Climate justice will herald change

9th September 2014


Related Topics

Author

IEMA

The emerging concept of climate justice could produce a radical change in policy approaches to climate change, according to attendees at a recent "dialogue" event in Glasgow.

But the delegates also recognised the concept has yet to gain real traction with key stakeholders, such as politicians and businesses.

The second of three planned dialogues – hosted by Glasgow Caledonian University and the Joseph Rowntree Foundation (JRF) – considered the science behind climate justice and asked whether it is more than just a campaign slogan.

The concept, which brings together the physical science of climate change, the economics of development, the legal and ethical foundations of human rights and social justice, and the effects of social policy, is still relatively new to academic and policy circles.

Its origins lie with non-governmental organisations and campaigners, who have highlighted the disproportionately damaging effects of climate change on the poor.

The event included discussion of a recent review of climate change and social justice by the Centre for Sustainable Energy and the universities of Oxford and Manchester.

It found climate change adaptation plans seldom address issues of social justice and little evidence of environmental risks being linked with assessments of social vulnerability in the UK.

On the question of what might encourage more environmentally “just” responses, the delegates in Glasgow felt little would change until politicians were faced with catastrophic circumstances.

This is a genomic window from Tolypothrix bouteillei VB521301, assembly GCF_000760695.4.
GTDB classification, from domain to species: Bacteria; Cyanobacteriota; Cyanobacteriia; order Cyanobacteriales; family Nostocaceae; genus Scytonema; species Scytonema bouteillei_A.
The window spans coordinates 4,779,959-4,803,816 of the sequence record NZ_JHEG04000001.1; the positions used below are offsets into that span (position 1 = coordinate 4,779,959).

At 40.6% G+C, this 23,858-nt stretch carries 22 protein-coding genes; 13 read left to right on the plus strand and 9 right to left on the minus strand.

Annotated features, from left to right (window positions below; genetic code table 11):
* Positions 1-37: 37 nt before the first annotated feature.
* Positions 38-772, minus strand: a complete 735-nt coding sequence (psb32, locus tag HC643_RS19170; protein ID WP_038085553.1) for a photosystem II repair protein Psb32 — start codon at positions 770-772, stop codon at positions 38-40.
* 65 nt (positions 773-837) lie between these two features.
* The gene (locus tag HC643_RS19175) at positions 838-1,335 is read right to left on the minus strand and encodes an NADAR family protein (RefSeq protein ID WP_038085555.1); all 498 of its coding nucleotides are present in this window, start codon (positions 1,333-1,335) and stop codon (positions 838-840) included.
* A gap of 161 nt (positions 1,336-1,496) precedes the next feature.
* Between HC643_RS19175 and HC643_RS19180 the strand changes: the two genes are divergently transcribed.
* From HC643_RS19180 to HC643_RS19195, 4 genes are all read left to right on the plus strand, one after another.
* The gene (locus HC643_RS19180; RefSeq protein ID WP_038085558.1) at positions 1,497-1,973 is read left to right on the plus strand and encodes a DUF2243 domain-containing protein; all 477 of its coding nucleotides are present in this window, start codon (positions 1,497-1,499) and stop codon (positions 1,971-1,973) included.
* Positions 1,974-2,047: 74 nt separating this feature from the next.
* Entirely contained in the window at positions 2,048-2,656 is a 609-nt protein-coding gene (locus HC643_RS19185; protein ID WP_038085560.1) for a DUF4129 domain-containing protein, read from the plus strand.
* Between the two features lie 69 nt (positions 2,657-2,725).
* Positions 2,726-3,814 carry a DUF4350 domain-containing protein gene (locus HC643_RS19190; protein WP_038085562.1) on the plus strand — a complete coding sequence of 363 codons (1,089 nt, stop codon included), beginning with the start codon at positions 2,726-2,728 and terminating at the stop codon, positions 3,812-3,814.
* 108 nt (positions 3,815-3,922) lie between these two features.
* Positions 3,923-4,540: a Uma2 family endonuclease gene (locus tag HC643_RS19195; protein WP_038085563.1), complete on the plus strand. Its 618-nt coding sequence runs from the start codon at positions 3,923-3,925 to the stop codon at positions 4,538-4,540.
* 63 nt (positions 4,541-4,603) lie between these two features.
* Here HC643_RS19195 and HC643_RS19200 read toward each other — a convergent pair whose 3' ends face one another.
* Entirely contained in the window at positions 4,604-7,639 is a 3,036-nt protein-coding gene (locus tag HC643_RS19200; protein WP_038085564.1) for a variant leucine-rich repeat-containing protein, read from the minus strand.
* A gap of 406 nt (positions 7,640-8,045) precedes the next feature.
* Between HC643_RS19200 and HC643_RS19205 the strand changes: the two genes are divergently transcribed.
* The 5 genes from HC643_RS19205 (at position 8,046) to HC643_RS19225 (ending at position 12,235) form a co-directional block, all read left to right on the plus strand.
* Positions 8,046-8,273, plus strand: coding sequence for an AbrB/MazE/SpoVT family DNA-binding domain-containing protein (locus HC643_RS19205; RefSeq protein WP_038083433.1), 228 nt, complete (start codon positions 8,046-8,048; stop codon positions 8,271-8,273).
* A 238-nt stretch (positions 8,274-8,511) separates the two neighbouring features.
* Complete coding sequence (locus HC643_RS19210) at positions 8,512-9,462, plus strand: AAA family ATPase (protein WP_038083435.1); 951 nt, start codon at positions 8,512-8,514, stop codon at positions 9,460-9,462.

The issue of “climate refugees” was another area of debate, with many recognising that governments had responsibilities towards people displaced by climate change.

The final dialogue, to establish an evidence base to influence the UN climate summit in 2015, will be held on 9 October.


Transform articles

National climate plans could see fossil fuel demand peak by 2025

Demand for fossil fuels will peak by 2025 if all national net-zero pledges are implemented in full and on time, the International Energy Agency (IEA) has forecast.

15th October 2021

Read more

Climate change remains one of the top issues most concerning the UK public, despite the economic turmoil experienced over the last 18 months, a poll commissioned by IEMA has found.

15th October 2021

Read more

Almost one-third of Europe's largest companies have now set net-zero emissions targets, but far less are set to deliver on their ambitions.

7th October 2021

Read more

A group of world-leading climate scientists has today warned that carbon pricing is currently too low to deliver a just transition to a net-zero economy, and that "urgent reforms" are needed.

30th September 2021

Read more

The Royal Botanic Gardens (RBG) in Kew has today unveiled a new strategy to tackle biodiversity loss and develop sustainable nature-based solutions to some of humanity’s biggest global challenges.

28th September 2021

Read more

How to Save Our Planet is call to action that aims to equip everyone with the knowledge needed to make change. We need to deal with climate change, environmental destruction and global poverty, and ensure everyone’s security.

23rd September 2021

Read more

Hannah Lesbirel and Beccy Wilson speak to IEMA members about climate anxiety

23rd September 2021

Read more

Seven of the UK's 17 key industry sectors are still increasing their emissions year-on-year, and most will miss their 2050 net-zero targets without significant government action, new research suggests.

23rd September 2021

Read more

The UK government’s former chief scientific adviser Sir David King talks to Chris Seekings about his career, the latest IPCC report, COVID-19 and COP26

23rd September 2021

Read more

Media enquires

Looking for an expert to speak at an event or comment on an item in the news?

Find an expert